I can't remember if it was my idea or Allan's.
Max Rosenberg thought it was "A Smart-arse"
title. Perhaps he was right. Anyway, I have so
much fresh Amicus material - and input from
Subotsky's family - that I think it's worth doing
properly. But I have 3 or 4 genre projects on the
go at the moment, so can't really contemplate
another until some time next year. " (Jonathan
has hinted at the end of 2001 for a possible
So there is still some hope for a
truely worthwhile Amicus book then?
"Sure. I'd like to do it.
But to be completely honest I need some time away
from Amicus! And I think the dust needs to settle
after the Darkside book.
I muse on Subotsky's treatment in the
book. Possibly an unfair and one-sided portrayal. It
seems from reading it, that Subotsky was little more
than a Yank hack.
" His son told me it was
a bit harsh but not innacurate. Coincidentally,
Max Rosenberg loves the book and ordered more
At this stage we change tack, trying
to delve into some of Jonathan's other thoughts on
the horror genre. I ask him how he got into the
" Do you know I honestly
You collect a lot of horror-related
material. Is this through a love of all things horror-related,
or are you thinking ahead to your long-term future?
" Neither. I buy stuff
for either research or to illustrate my writing.
Magazines and book publishers - particularly in
the film/tv area - expect you to provide your own
So writing then becomes a rather
" I guess that depends on
how well you get paid.
Is that what you see yourself doing
for the rest of your life, writing?
" Well if I could work
out an easier way of getting a place in Monaco
and spending my days lazing around on a yacht I'd
take it. But until then I'm married to my
Perhaps as an alternative to writing
he could lecture under the title I once heard given
him, "The Amicus Authority"
"I've been called much
worse things certainly, but I think that would be
a pretty boring lecture, don't you? "
Actually, not really. It has a lot of
potential. I know of one guy doing a post-grad on
Amicus so he would appreciate it at least.
Back to thinking about his research, I
ask him about the most interesting person he's met
along the way...
" Roger Moore, without a
doubt. He is the nicest, most generous person in
the film business. I also think he's a bloody
good actor who has been seriously misused since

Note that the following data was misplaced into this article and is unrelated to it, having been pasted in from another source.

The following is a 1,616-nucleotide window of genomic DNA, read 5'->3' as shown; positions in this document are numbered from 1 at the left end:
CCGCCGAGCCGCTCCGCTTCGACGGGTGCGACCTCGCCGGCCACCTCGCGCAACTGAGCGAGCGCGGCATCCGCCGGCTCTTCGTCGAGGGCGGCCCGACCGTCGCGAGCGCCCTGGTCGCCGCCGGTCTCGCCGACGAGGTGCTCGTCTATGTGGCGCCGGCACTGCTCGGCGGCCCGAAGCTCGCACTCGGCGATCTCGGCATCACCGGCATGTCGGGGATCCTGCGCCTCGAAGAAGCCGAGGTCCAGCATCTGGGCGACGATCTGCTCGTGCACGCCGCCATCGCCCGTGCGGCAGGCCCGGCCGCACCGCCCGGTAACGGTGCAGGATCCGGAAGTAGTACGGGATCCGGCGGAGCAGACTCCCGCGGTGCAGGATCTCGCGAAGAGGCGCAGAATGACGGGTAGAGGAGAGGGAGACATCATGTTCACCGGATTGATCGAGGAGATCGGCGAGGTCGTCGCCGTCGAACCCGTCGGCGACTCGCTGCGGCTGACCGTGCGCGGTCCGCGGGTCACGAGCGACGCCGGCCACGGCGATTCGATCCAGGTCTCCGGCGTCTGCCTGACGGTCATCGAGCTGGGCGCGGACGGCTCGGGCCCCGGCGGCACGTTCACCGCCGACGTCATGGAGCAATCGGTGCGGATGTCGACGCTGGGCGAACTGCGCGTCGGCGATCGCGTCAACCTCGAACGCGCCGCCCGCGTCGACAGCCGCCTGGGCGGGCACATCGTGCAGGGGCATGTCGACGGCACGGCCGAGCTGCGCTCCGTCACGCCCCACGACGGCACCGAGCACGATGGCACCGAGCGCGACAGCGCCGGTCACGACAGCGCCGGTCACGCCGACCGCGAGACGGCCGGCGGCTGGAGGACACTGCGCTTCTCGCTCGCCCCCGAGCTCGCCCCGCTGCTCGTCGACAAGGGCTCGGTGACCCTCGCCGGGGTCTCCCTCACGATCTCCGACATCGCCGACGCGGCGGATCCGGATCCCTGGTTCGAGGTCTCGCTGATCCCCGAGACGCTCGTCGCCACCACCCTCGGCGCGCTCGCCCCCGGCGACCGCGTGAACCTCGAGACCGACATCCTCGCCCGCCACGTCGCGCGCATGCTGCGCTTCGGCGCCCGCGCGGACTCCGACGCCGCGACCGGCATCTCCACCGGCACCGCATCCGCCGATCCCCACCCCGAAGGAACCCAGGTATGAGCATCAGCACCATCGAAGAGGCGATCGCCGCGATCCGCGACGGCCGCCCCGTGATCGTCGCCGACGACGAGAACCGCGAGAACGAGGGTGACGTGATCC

he gave up Bond. He's a great guy - a very
special person, and he should be knighted pronto!
Absolutely. He's given some wonderful
entertainment over the years, and is still working.
He also does a lot of work with UNICEF doesn't he? (alongside a
host of other celebs including former Spice Girl,
Geri Halliwell, and the late Ian Dury)
" Yes he does. He does
incredible stuff for UNICEF - going to these real
hell holes and rolling up his sleeves and getting
involved. And he does it very quietly - without
making a song and dance about it. He is a
brilliant storyteller - when he tells a joke
you'll fall about laughing. But when he talks
about what he's seen working for UNICEF it's very
hard not to be affected. I get very angry when I
see derisory remarks about him in the press.
Which you also are involved with...
What do you get up to there? Surely not lecture on
horror films to volunteers?
" No. I do pretty much
anything I'm asked. Hearing stuff from UNICEF
made me realise just how harmless those Hammer
movies are. I urge anyone who doesn't know
much about UNICEF to check out http://www.unicef.org
I'm not sure how aware of it you are,
but you seem to have built something of a reputation
for your sharp-tongue comments and dismissiveness of
others. Is this part of a deliberate ploy and image
or mere misunderstanding?
" No, not at all. I don't
believe in hiding your feelings if you have been
crossed, but on the other hand I'd never court
" My attitude to work is - very simply -
that I do the job, try to get along with
everybody, take the money and run! My attitude to
people is that you should be nice to them on the
way up - because you're going to meet them on the
way down again. "
It hasn't stopped you from having a